01-24-2012 01:28 PM #121
Slightly off topic, does anyone know the name of the episode where Picard goes to his brother's vineyard? I know it's after his assimilation because he breaks down talking about it. Loved that one and would like to find it on netflix.
Youtube video with more comparisons. The space shots look fantastic now but apparently some of them were so bad looking that they just outright replaced them with full CG.
01-24-2012 01:32 PM #122
01-24-2012 01:35 PM #123
01-24-2012 01:38 PM #124
Pics look very nice.
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01-24-2012 01:58 PM #125
01-24-2012 02:07 PM #126
Unlike "TNG", which used practical models throughout its entire run, those two later Star Trek series transitioned to CGI (rendered in SD) towards the end of the 90s, and would require not just re-editing from the original film elements, but also all new effects in most scenes. It'd be, very likely, an undertaking more massive than "TOS: Remastered" (which was, relatively speaking, easy) and "TNG: Next Level" combined.
"TOS" is a beloved, classic series that's always done well on video and in TV syndication. It also only had three seasons, a total of 79 episodes, to redo. It was mastered on film; there was no need for re-editing from the original elements, just new scans, and although the CG "enhancements" were done, they didn't necessarily need to be. It was more for consistency's sake and the added wow-factor to make the show appealing in the era of HDTV. But the original effects were scanned into HD on blu-ray too. They look like crap, but whatever; it was really as simple as scanning the material in to make it HD-ready. And the cost was easily recouped with syndication and DVD and blu-ray sales.
Comparatively speaking "TNG: Next Level" is a huge project--the Titanic, to a simple luxury yacht. It requires not just the scanning in the film elements, but also a re-editing of the series from scratch to create a new source from which they can remaster the series. But, because the show used models and other photographic effects, except in certain circumstances, it doesn't look like they're messing with the effects as heavy-handedly as they did with "TOS". But, "TNG" also has an astronomical 178 episodes over 7 seasons that need to be redone. The work is being done because "TNG" is special. It has serious syndication value, and is perhaps even more admired than the original series by the layman. This means money making deals for TV (both cable and broadcast syndication) and online steaming. And don't forget, "TNG" also has the same diehard superfanbase as "TOS", if not more so, and those fans are willing to shell out money for an expensive boxset. "TNG: Next Level" will take time and cost bucketloads, but CBS will get their money back.
"Voyager" and "DS9" need just as much work as "TNG"--in fact more because of the low-res CG effects that MUST be redone (it isn't a choice like "TOS", or a select necessity like "TNG")--but neither series is as popular. Not to say it won't happen--I honestly never thought we'd reach a point where TNG-HD would be possible, and I was wrong--but I doubt that the additional work needed to make "Voyager" and "DS9" HD-ready will happen. It's simply a money issue. I honestly don't think there's enough interest to make either project profitable.
Curiously, of all the shows "Enterprise" requires the least amount of work. The entire series could've been out on blu-ray ages ago. Although, like "Firefly", they'd be upconverted shots all over the place in the earlier seasons.
"Star Trek: The Animated Series" is also HD-ready. It was remastered in 1080p (and looks great; check out the "TOS: Season Two" blu-ray supplements for the episode "More Tribbles, More Troubles") and could easily be on blu-ray. I really don't know why it isn't.Steve Zissou: Anne-Marie, do all the interns get Glocks?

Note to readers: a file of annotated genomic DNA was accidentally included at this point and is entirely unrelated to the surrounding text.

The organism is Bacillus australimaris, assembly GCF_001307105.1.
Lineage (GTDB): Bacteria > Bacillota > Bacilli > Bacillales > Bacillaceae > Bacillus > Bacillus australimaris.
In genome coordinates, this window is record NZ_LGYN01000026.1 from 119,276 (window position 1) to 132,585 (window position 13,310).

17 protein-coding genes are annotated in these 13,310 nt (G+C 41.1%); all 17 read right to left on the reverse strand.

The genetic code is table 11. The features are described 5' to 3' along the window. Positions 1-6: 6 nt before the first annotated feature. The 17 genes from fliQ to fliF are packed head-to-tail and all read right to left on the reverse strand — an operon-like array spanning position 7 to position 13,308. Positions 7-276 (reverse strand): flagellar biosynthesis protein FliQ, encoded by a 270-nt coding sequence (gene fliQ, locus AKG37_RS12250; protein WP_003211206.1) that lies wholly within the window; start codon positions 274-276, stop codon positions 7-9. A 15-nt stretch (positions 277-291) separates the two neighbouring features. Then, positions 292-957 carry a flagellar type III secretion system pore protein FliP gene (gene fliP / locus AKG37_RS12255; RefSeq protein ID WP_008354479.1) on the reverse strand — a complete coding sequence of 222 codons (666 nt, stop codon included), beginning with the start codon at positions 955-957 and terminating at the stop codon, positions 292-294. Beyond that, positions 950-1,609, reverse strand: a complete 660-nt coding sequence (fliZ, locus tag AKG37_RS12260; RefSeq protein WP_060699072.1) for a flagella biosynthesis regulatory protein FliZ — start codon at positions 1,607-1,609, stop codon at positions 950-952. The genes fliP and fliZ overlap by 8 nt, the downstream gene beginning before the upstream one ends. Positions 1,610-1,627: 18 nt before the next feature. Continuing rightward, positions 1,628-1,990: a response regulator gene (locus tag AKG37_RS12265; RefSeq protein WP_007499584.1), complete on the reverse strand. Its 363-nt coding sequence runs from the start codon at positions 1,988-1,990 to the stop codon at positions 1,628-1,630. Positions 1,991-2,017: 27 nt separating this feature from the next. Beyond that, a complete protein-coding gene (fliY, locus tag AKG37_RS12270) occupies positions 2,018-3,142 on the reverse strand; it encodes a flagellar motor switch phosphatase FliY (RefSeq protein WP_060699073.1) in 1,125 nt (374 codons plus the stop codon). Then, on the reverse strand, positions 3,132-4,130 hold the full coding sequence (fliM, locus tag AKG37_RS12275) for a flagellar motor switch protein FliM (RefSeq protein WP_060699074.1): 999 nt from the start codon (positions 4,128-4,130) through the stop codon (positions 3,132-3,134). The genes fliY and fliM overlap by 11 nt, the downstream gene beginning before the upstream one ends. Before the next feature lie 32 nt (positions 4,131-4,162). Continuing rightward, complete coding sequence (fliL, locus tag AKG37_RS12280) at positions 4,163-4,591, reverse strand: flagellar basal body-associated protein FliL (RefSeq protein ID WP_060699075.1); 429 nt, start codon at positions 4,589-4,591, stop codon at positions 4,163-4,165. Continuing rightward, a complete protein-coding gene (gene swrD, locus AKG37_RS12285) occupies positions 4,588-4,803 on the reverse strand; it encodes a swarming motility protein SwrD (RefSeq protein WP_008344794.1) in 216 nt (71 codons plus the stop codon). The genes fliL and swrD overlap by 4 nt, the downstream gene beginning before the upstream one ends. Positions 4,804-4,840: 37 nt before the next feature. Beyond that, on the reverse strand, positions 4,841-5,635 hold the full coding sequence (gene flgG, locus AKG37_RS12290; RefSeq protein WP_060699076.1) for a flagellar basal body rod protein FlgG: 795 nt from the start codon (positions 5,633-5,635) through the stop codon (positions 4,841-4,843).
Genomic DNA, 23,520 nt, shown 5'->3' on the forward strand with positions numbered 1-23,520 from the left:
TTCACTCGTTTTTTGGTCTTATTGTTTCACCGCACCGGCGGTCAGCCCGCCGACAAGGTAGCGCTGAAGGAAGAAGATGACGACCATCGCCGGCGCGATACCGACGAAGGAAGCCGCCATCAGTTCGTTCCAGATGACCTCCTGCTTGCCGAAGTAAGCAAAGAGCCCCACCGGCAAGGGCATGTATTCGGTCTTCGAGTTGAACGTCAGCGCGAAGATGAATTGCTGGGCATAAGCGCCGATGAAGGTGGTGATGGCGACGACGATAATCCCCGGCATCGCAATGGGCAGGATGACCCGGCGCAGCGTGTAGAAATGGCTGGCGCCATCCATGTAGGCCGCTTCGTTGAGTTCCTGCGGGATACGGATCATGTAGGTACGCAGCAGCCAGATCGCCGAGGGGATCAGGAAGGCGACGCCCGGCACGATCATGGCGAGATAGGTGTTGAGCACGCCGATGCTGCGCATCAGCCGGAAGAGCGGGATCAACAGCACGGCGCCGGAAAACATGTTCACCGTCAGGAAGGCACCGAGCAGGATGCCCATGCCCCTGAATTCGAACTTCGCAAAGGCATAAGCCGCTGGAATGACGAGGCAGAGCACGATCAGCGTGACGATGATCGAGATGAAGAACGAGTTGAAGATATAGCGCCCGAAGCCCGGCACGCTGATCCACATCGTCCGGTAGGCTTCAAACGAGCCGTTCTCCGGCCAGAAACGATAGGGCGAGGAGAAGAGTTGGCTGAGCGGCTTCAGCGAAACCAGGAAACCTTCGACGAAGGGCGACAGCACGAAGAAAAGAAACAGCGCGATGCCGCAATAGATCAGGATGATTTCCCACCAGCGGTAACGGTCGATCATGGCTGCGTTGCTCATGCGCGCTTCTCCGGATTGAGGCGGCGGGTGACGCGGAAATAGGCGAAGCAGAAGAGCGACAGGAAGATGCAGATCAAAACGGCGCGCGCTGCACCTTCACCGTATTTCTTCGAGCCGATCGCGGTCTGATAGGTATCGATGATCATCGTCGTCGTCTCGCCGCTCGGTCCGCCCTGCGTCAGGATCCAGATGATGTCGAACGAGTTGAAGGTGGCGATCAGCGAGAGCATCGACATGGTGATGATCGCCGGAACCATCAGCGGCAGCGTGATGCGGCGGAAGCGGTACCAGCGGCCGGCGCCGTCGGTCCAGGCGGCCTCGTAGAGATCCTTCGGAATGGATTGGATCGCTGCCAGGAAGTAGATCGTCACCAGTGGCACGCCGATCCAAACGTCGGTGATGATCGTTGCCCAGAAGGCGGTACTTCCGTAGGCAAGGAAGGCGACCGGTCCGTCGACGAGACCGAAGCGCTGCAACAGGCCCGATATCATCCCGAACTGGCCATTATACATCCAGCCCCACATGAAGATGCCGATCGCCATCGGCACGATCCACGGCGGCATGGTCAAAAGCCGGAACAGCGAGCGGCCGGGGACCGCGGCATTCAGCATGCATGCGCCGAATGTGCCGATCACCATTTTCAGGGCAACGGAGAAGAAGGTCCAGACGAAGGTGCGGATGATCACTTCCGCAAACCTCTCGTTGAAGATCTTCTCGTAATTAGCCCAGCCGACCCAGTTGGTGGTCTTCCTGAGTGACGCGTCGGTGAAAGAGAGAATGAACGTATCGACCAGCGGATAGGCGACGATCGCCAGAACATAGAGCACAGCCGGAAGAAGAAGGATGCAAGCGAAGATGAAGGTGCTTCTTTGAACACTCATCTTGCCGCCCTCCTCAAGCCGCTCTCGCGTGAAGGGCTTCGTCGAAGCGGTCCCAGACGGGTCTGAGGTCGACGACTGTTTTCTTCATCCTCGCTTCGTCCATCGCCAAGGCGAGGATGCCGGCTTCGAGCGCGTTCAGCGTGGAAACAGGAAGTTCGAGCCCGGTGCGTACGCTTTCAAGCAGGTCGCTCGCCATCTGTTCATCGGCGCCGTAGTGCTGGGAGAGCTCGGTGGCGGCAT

Anne-Marie Sakowitz: No, they all share one.
01-24-2012 02:10 PM #127
01-24-2012 02:39 PM #128
Also, there was that episode "The Pegasus" where Riker's old captain directed a mission to find the ship that was testing experimental cloaking technology that allowed the ship to somehow phase out of existence, so it could fly through solid matter. There was that great scene where they beamed inside an asteroid and the ship was half-in-half-out of the center of the asteroid. I don't have the Technical Manual so maybe it mentions something about it, but I would imagine such a disastrous round of testing on their own cloaking tech could have put the federation off developing any cloaking tech in the future.
Oh God, I'm now one of those people...
01-24-2012 08:44 PM #129
01-26-2012 05:50 AM #130
01-26-2012 06:24 AM #131Member
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- Jun 2009
Super VHS: many thanks for taking the time to post that, very interesting. Very strange if the animated series is good to go they haven't released it. You'd think it would be a good thing to do the same day as TNG, piggy back the interest in one boxset offering another as well.
01-26-2012 09:09 AM #132Member
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- Mar 2007
DS9 was so good and probably the best Star Trek ever made. I hope it receives the Next Generation treatment.: Big H
01-26-2012 09:45 AM #133
01-26-2012 09:57 AM #134
01-26-2012 12:59 PM #135
Ideally, the show needs a full-blown reconstruction like TNG is getting. They'd have to go back to the original animation cels, clean them off layer by layer, and recomposite them all. This is very unlikely to happen for TAS, if those elements even still exist. The next best option would be to do a frame-by-frame digital dirt and scratch removal. Given the simplicity of the artwork and animation in the show, this is reasonably feasible to accomplish. However, the sheer volume of dirt on every single frame of the show would (will?) make this a very slow and difficult process.
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